September 6, 2017

On Ethnomusicality and Listening

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Cornell’s Department of Music is an institution so wonderfully varied in its scope that one must step back from it occasionally and ponder the vastness of the thing. Once, in the middle of a piano lesson during my freshman year, before I even considered myself a real member of the department, my instructor hilariously described to me this great divide. “On one half, it’s like 1750 all over again. ‘Alright everyone, let us put on our pantaloons, sit down and play our harpsichords!’ Meanwhile, on the other side of the rift, people are busy questioning whether ‘music’ even exists. ‘What is music? Is sound an object, or is it an entity? What is the difference between an object and an entity, anyway?’” I am fairly sure that I have experienced both sides of this aisle in only my first two years here. Last fall I took a music theory course where, at least once a week in section, I was expected to improvise a continuo line on harpsichord in the relevant 18th century style. In the spring, I took an elective dealing with music and nature and we had a class devoted to the aforementioned question of sound objects and entities (and afterwards I am still not really sure if music does indeed exist).

The world has led me to become rather wary of polar extremities of any such variety and so in my attempt to avoid them I have carved out my interests in a place somewhere near the middle of this curricular rift, particularly in the realm of ethnomusicology. Musicology might be broadly defined as the study of music and its place within a given culture, including its history, how it is used or appreciated and, of course, who is listening to it. The ethno portion of the word is a somewhat antiquated prefix used by Western scholars to imply the study of music cultures around the world, largely in non-Western regions. Research in ethnomusicology stems from problematic beginnings, when Western European anthropologists would travel to far-Eastern regions or areas in the Americas and describe various cultures as being inferior in intellectual and artistic substance to that of their own. Unfortunately, this colonizer-savior mentality persisted throughout the 19th century and existed well into the 20th century. It was only as recently as the 1980s that ethnomusicologists began to consider the bias and weight of their discipline as a whole. Research processes were altered and became more inclusive and relative, as did the language used in descriptions of different cultures.

In my broad range of undergraduate studies, ethnomusicology seems to be a fitting discipline to concentrate  some of my academic thought. I feel as though throughout my entire life, I have been listening to music that does not necessarily belong to my own personal culture. My mother was born and raised in the incredibly diverse Jamaica, Queens, where many of her friends were not white. Thus, she grew up listening to music by black artists in genres like soul, disco and eventually hip-hop music, as it emerged from New York in the later 1970s. Naturally, from the time I began to listen to music, this appreciation for such artists was instilled in me. When I was growing up and throughout high school, none of my white friends listened to music by black artists outside the realm of popular music (think of white boys at parties jumping around to Kanye West’s “Gold Digger”). It was not until I started college and began to think about music as being a powerful societal tool did the problematic nature of this virtual segregation of taste become apparent. I have had so many conversations with white people who label whole sectors of music as being extreme or ridiculous and who judge black artists on completely different standards than they do white artists (yeah, Kanye is an eccentric person, but so was every white rock artist, ever). These unchecked opinions can not be considered anything less than microaggressions. If someone thinks Fear of a Black Planet or Straight Outta Compton is too extreme, how are they supposed to intelligently confront relevant political happenings, like police brutality or an oppressive prison-industrial complex or the Black Lives Matter movement?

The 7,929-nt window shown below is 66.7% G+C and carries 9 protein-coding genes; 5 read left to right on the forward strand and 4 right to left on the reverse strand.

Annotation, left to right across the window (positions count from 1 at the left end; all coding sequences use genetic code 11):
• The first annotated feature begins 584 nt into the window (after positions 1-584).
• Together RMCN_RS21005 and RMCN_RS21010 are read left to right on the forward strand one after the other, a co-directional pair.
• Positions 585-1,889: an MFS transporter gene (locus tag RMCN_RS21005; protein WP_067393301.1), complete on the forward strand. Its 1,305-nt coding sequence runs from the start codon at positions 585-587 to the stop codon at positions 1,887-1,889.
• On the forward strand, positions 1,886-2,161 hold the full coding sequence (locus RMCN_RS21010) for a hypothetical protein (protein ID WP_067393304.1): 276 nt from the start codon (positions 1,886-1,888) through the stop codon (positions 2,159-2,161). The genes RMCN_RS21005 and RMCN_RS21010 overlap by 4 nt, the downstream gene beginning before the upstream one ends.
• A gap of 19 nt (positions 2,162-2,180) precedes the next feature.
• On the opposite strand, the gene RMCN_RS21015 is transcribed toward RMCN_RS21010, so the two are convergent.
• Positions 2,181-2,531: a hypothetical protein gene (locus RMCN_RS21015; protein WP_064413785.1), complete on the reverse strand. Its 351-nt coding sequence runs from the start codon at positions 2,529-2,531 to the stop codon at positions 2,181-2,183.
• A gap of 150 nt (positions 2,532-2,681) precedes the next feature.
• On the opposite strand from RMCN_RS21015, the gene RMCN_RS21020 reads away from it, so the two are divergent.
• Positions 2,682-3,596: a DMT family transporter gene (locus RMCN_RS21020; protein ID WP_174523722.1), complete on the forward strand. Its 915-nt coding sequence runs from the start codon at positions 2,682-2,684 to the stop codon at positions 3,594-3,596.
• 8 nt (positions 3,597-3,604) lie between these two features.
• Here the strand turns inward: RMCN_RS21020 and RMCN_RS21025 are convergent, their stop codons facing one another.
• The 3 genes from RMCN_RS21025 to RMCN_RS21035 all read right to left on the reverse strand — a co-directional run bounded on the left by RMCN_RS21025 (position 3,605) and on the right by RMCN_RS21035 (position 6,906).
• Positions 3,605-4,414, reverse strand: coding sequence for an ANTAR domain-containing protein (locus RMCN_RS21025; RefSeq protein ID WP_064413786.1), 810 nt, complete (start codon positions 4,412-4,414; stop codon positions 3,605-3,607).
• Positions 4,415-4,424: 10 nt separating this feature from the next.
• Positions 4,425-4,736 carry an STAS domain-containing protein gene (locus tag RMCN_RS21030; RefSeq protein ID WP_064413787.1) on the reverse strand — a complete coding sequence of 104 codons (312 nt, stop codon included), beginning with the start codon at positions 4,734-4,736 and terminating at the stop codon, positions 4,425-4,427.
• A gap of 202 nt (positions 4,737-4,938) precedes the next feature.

Being a student of ethnomusicology often feels somewhat suspect, given the discipline’s troubled and outright racist beginnings. I sometimes worry if, for example, it is right for me to take a course on African diasporic music, led by a white professor, or whether white musicologists are unfairly thriving on the musical practices of other cultures. The truth is, white people can never presume to know what it is like to be a minority citizen in the United States and we can never claim to possess the genres that stemmed from diasporic cultures, such as jazz, rock or hip-hop. Yet, what we can not fully understand we can attempt to sympathize with and, in this light, it is our duty to listen to the music of marginalized voices. Ethnomusicology certainly fulfills this duty.

Finally, as I finished this column, Donald Trump announced the termination of the DACA policy. I wonder, what will be the resulting extent of the loss of diverse artistic voices in the United States, especially in the realm of music?

Nick Swan is a junior in the College of Arts and Sciences. He can be reached at [email protected]. His column Swan’s Song runs alternate Thursdays this semester.